Dienstag, 4. Dezember 2012

How to run Alloy from the command line

I've recently started evaluating my Alloy models by script. This is a challenge, because Alloy does not offer simple command line parameters in order to be run from promt. However, there is a way, and Felix Chang tells us:
You can invoke it like this: (it will execute every command
in every Alloy file you specified, and if an assertion
has a counterexample, it will show the values of every sig
and every relation in that counterexample)
Here's a sample promt:
java -cp alloy4.jar edu.mit.csail.sdg.alloy4whole.ExampleUsingTheCompiler file1.als file2.als
And the same thing for Alloy 4.2:
java -cp alloy4.2-rc.jar edu.mit.csail.sdg.alloy4whole.ExampleUsingTheCompiler file1.als file2.als
This is actually a different program and it's important to account for the differences.

Mittwoch, 28. November 2012

How to build Z3 for Linux (for non-roots)

Now, suppose you are a normal user without root and you would like to run Z3 on Linux. How should you go about it? This blog posts documents what worked for me and I hope it will for you, too.

Set up a place for Z3 to be downloaded and built:
cd ~  # change to home folder
mkdir repositories  # create a folder called "repositories"
cd repositories  # go there
Once we are there, we can basically follow the readme instructions:
git clone https://git01.codeplex.com/z3  # downloads z3 source code
autoconf
./configure
python scripts/mk_make.py
cd build
make
The last step is setting execute permissions on Z3:
chmod 751 z3
That's it! Now you can run Z3 from this path. Try it now:
~/repositories/z3/build/z3 -version

Montag, 19. November 2012

Verifiying proofs with Z3

The Z3 theorem prover has a command for constructing proofs: (get-proof). The resulting files are not meant "for human consumption" and you can probably see why:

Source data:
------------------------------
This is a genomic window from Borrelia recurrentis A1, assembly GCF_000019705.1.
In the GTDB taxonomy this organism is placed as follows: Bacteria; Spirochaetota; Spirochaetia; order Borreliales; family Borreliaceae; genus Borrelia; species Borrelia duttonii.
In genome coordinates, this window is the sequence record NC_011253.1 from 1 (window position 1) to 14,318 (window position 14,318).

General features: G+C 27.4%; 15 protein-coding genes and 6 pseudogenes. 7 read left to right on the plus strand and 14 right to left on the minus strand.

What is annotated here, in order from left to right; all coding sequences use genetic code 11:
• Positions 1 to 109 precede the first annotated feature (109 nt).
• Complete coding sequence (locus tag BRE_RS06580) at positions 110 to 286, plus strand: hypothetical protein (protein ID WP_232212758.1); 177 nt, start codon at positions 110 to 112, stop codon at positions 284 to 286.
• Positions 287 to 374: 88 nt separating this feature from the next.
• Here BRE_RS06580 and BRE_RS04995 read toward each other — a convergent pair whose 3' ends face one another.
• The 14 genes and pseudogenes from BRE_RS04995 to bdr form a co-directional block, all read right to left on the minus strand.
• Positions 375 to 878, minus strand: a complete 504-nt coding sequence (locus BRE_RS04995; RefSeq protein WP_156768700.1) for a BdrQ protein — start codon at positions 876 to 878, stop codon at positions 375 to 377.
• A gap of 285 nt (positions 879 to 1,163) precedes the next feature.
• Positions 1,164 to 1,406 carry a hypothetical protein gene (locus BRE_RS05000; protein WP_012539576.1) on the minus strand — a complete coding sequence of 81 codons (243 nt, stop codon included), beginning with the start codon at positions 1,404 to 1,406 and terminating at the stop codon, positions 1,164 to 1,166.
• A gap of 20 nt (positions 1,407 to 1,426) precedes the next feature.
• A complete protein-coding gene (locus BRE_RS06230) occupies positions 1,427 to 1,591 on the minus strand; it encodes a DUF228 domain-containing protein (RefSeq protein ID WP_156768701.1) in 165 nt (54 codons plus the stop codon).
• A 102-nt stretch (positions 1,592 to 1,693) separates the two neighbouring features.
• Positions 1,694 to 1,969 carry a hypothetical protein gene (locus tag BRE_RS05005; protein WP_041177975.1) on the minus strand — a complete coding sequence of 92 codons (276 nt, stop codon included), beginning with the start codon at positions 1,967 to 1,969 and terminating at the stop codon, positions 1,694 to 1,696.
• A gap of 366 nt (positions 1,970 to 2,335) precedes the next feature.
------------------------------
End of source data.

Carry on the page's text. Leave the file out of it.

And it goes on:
unsat
((set-logic <null>)
(proof
(let ((@x41 (monotonicity (rewrite (= (<= 2 a) (>= a 2))) (= (not (<= 2 a)) (not (>= a 2))))))
(let (($x19 (<= 2 a)))
(let (($x20 (not $x19)))
(let ((@x26 (monotonicity (rewrite (= $x19 $x19)) (= $x20 $x20))))
(let ((@x27 (trans (rewrite (= (< a 2) $x20)) @x26 (= (< a 2) $x20))))
(let (($x7 (< a 2)))
(let ((@x29 (mp (mp (|and-elim| (asserted (and (> a 3) $x7)) $x7) @x27 $x20) @x26 $x20)))
(let ((@x42 (mp (mp (mp @x29 (|rewrite*| (= $x20 $x20)) $x20) @x26 $x20) @x41 (not (>= a 2)))))
(let (($x39 (>= a 2)))
(let (($x15 (not (<= a 3))))
(let ((@x18 (mp (|and-elim| (asserted (and (> a 3) $x7)) (> a 3)) (rewrite (= (> a 3) $x15)) $x15)))
(let ((@x64 (|unit-resolution| ((_ |th-lemma| arith farkas 1 1) (or $x39 (<= a 3))) (mp @x18 (|rewrite*| (= $x15 $x15)) $x15) $x39)))
(|unit-resolution| @x64 @x42 false)))))))))))))))
Looking good, right? Well, hardly.
Even with nicer formatting, line breaks, etc. the proof is not quite readable. Now, it looks like people have actually managed to work with these proofs and I'm quite curious about how they accomplished that. There is a description of all the symbols used in the proof, but what I'm lacking is some kind of command line parameter which simply feeds the proof back into Z3.

If I ever find one (or build one), I'll write down here.